Coachella Valley coronavirus news and info | Wednesday, July 15

(📸: Sharon Calcagno )

Cactus Hugs has been tracking local stories about the coronavirus.   For a rundown of all of our updates, click here. Stay safe, stay at a good social distance. Thank you for your continued support of Cactus Hugs. For ways to keep this website going (and free!), click here.

As of 3 pm Wednesday, Riverside County officials have confirmed:

  • 227,371 people have officially tested positive for COVID-19.  890 people have been reported positive since Friday
  • 577 people are confirmed to have died in the county from the coronavirus. This number includes 24 people reported dead in the last 24 hours.  This is the highest number of people reported dead in a 24-hour period. 

Here’s the latest from the Coachella Valley:

As of 3 pm Wednesday, San Bernardino County has confirmed:

  • 21,469 people have officially tested positive for COVID-19.
  • 310 people are confirmed to have died in the county from the coronavirus.

As of 4 pm Wednesday, the State of California has confirmed:

      • 353,562 people have official tested positive for COVID-19.
      • 7,352 people are confirmed to have died in the state of CA from the coronavirus.

Before we get to the updates, a quick note.  Those stats above…well, they are awful and devastating.  24 people in our county — 13 in the Coachella Valley — were reported dead over the last day.  More than 137,000 people have died in this country of the virus since February.  These were mothers and grandfathers and friends and neighbors and, well, people.  The longer this thing goes on, try your best not to become numb to all of the sickness and death.  Stay smart.  Stay safe.  Wear a mask. And hold those who have failed us accountable. 

Now the updates:

The Atlantic looks at why COVID-19 hospitalizations rose through the end of June while deaths did not.  And their reason is simple: It takes a while for people to die of COVID-19 and for those deaths to be reported to authorities…and now, sadly, they believe the second coronavirus death surge is coming.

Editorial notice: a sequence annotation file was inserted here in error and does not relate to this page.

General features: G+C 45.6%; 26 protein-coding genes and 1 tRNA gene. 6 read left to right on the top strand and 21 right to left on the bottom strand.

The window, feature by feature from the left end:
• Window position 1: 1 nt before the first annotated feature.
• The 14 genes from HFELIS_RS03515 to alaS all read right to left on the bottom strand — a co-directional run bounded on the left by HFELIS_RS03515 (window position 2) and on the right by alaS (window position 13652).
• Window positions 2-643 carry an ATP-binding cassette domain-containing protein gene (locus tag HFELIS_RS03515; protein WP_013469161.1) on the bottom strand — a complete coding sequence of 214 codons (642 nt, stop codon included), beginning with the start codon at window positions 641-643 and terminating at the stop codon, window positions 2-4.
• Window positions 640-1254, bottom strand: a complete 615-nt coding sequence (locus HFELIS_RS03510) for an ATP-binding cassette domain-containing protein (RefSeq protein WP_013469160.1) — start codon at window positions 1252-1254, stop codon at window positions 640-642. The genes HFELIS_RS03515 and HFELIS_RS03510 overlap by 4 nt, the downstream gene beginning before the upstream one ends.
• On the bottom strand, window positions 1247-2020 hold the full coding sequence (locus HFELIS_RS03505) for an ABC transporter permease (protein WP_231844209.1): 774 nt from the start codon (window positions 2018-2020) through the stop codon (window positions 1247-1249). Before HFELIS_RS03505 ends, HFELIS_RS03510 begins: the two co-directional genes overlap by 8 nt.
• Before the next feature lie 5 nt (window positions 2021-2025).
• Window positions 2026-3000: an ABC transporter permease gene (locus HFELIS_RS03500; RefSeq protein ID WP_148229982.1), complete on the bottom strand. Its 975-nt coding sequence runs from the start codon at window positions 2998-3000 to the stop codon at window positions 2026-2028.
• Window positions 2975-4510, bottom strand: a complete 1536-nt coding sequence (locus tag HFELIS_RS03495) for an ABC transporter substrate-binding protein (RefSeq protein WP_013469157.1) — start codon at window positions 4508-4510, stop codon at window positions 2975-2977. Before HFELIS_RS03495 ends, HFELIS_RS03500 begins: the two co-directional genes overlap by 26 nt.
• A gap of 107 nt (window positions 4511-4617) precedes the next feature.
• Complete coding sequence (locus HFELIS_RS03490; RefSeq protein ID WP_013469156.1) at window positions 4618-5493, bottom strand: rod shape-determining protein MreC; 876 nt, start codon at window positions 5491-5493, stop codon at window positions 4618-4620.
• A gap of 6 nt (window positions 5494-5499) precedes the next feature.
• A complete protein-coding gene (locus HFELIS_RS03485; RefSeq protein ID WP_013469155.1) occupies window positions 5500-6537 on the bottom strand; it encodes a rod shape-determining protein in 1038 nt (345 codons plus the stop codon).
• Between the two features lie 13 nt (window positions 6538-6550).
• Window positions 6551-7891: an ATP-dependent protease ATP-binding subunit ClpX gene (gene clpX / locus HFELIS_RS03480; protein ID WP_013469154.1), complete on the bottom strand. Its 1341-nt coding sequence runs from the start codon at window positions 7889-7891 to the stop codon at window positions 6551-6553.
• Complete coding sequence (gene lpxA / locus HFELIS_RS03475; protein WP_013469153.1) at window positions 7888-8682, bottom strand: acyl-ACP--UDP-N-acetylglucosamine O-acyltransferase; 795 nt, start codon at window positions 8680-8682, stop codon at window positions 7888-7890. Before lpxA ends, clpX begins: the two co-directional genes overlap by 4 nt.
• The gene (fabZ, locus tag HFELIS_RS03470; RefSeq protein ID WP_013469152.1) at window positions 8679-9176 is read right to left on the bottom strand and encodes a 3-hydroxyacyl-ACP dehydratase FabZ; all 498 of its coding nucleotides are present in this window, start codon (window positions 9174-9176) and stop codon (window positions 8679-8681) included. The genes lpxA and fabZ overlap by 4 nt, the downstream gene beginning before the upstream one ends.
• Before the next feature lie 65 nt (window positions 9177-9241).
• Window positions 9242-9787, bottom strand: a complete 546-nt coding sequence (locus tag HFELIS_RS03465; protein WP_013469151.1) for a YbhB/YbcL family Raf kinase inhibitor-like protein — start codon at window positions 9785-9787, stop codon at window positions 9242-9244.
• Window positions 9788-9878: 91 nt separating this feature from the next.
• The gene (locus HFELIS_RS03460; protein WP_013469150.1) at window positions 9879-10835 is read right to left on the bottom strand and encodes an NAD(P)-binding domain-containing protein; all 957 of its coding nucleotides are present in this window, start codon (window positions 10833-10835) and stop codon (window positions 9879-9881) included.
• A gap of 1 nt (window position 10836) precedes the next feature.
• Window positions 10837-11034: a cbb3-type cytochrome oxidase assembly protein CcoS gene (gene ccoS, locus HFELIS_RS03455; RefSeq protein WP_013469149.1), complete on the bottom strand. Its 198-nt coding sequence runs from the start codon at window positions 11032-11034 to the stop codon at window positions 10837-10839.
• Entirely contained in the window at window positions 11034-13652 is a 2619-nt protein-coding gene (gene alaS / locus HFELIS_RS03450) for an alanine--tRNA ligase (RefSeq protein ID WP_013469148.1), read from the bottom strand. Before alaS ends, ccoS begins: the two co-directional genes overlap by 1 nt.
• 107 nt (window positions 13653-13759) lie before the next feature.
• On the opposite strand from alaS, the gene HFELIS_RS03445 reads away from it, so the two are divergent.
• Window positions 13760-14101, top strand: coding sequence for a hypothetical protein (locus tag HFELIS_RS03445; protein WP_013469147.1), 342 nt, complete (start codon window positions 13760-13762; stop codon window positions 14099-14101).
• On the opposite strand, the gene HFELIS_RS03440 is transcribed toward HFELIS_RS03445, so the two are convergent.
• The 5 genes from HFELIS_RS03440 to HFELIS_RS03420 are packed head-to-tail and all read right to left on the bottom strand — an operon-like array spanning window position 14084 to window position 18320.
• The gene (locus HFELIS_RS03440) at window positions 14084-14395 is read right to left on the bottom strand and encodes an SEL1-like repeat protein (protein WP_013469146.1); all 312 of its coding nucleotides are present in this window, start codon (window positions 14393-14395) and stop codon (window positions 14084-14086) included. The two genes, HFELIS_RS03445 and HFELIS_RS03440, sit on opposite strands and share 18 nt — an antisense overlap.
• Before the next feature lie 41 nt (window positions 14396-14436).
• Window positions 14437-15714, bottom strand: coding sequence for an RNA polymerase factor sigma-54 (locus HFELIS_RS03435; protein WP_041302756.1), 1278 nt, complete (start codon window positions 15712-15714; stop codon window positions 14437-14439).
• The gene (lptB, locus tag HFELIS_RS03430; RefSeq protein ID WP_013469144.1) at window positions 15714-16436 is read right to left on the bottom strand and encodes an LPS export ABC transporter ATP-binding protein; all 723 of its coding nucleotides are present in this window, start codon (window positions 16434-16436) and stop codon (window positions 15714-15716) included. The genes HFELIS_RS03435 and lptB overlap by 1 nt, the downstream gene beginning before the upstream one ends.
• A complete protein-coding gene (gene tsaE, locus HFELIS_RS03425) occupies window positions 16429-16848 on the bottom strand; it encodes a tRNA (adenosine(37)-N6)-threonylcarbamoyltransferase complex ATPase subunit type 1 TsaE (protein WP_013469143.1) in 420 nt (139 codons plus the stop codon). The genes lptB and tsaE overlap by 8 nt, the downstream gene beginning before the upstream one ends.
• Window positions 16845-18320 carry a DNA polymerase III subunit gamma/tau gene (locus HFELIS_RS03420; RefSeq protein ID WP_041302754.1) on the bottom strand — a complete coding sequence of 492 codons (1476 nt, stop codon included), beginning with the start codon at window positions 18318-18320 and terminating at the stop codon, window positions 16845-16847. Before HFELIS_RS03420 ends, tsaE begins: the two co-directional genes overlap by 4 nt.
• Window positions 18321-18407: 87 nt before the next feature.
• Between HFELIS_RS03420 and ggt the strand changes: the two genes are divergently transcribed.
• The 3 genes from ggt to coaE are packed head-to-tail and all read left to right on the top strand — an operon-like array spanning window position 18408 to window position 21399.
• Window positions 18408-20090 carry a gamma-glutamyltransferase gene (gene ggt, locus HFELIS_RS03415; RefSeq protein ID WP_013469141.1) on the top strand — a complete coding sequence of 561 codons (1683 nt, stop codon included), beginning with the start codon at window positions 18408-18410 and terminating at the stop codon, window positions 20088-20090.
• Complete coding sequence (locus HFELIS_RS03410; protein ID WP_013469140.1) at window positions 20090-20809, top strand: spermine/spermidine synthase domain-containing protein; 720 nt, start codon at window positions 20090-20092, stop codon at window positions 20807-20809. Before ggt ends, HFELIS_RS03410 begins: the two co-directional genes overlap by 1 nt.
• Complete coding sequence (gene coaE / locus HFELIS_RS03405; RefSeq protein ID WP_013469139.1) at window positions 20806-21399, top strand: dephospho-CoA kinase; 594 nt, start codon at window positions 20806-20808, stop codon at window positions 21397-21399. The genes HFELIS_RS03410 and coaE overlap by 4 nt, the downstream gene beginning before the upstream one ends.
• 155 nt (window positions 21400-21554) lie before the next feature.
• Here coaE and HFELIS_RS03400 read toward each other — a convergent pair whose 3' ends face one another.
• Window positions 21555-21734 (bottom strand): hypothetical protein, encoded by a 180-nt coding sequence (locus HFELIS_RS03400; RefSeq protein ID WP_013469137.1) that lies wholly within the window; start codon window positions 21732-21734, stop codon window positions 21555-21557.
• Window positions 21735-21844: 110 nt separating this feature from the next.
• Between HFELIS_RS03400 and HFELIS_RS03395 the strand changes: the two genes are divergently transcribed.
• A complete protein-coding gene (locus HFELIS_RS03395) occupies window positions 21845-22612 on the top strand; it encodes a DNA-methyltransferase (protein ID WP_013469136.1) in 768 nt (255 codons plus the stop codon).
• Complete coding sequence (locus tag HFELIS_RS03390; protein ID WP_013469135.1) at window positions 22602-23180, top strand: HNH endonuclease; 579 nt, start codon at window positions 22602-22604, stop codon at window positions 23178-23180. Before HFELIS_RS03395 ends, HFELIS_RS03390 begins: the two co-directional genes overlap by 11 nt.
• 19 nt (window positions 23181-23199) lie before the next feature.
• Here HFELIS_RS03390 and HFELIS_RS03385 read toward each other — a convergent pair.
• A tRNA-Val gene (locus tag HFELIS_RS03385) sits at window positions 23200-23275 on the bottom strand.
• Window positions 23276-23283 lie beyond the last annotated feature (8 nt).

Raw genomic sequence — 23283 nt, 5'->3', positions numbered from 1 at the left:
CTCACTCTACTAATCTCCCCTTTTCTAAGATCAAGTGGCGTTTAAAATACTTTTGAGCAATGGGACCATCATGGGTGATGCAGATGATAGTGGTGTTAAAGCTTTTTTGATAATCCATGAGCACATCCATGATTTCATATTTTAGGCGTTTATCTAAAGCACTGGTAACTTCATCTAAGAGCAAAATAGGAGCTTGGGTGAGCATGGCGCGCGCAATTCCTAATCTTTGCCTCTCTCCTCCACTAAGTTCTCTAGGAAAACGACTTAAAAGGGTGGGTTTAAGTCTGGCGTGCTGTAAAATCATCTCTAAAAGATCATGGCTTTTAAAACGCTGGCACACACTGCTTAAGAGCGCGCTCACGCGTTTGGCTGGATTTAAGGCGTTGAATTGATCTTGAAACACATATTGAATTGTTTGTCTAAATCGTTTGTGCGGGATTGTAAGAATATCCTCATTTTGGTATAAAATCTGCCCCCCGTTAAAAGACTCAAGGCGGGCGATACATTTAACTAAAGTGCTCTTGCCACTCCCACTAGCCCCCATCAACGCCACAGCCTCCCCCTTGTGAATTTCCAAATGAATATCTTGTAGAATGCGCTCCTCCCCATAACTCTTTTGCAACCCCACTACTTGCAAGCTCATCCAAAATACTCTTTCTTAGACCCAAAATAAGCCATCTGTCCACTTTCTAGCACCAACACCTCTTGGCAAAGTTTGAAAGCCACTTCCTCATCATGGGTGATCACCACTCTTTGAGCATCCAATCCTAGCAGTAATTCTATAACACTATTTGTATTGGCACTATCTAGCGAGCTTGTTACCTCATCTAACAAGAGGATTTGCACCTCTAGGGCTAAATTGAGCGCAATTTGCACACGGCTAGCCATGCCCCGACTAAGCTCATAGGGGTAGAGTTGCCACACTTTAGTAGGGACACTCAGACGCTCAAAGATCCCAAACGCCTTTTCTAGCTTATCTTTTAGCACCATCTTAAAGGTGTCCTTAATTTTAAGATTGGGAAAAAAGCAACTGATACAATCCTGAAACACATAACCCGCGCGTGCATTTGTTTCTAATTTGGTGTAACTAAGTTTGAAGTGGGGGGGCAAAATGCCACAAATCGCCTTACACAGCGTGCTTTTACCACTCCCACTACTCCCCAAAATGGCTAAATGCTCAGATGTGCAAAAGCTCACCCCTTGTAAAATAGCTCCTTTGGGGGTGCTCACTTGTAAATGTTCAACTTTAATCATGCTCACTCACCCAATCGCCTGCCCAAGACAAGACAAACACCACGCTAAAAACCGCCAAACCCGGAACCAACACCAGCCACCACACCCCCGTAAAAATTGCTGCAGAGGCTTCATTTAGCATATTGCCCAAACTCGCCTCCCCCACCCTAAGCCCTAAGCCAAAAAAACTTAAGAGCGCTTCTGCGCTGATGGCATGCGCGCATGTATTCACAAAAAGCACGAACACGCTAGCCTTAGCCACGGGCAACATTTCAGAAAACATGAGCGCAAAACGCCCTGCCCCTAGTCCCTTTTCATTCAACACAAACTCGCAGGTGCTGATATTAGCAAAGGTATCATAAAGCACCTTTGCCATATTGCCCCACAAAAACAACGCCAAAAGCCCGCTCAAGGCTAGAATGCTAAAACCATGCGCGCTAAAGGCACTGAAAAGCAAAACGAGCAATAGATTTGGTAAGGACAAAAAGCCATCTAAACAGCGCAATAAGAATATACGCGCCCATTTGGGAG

About 8,000 inmates are due to be released early from state prisons under the governor’s penal system coronavirus mitigation plan.  This includes 500 in Riverside County, according to the Desert Sun, which could cause issues for the county’s probation department.  “We’ve got things to work on and prepare for,” the county’s chief probation officer told the newspaper. “We need additional funding to manage the surge.”

California this week closed (again) indoor operations at restaurants, bars, gyms, and other sectors, including churches.  Some congregations, such as the 412 Church in Murrieta, had been defying the states orders and not enforcing social distancing or facial coverings. The church’s pastor told the Press Enterprise they plan to continue doing so.  “We’re seeing these mandates coming from the governor with numbers that really don’t make sense,” he told the paper, adding that the surge in infected patients, he believes, is because of increased testing and more sick people coming from Mexico. “I don’t know what (Newsom’s) endgame is here and what he’s trying to accomplish.”

Another California pastor refusing to obey the state’s orders proclaimed he is running for governor this past weekend.  “People have more faith in a virus spreading than they do the power of God,” he told his Placer County congregation during Sunday’s sermon. “They have more faith in the false prophet of our day — the fake media — than they do in the spirit of Elijah.”

Just a few weeks ago, officials were asking Californians to get tested, even if they didn’t show symptoms.  Now the state has revamped its guidelines for COVID-19 testing to focus on those in hospitals or considered at high risk of infection as the surging pandemic strains testing capacity. The state health department on Tuesday released a four-tier priority system for testing. Those hospitalized with COVID-19 symptoms top the list along with “close contacts” of those with infections. Next in line are those living in high-risk facilities such as nursing homes, prisons and homeless shelters, along with health care and emergency service workers. The third tier includes workers in retail, manufacturing, food services, agriculture, public transportation and education.  The fourth would be everyone else.

Over 137,000 Americans are dead from the coronavirus, hospitals are filling up to the max, people are losing their jobs, and unable to pay their rent…and, with all that going on, the President of the United States posted this on Wednesday:

But, it appears that most Americans are over this shit:

The 2021 Rose Parade won’t be happening due to the coronavirus pandemic.  It’s  first time since World War II the parade won’t be happening.  In a statement, the Pasadena Tournament of Roses Association said the decision about the New Year’s Day event was made “with reluctance and tremendous disappointment” and in accordance with Gov. Gavin Newsom’s Phase 4 reopening schedule.

The Desert Sun reports that a lot of people from the city are finding escape to Coachella Valley short-term rentals. “We get a lot of people working remotely who just want a change of scenery or a place with a pool,” a property manager told the newspaper. “We get families who have been feeling cooped up, and want to get away.”


Thank you for your continued support of Cactus Hugs.

These are stressful times for all of us. Coping with stress will make you, the people you care about, and our desert community stronger. This link has some resources to help with coping and also numbers to call or text if you, or someone you know, feels overwhelmed.

Please, take care of yourself and each other. You are important. You are valued. You are loved. 💚🌵

Anything we missed? Let us know about it.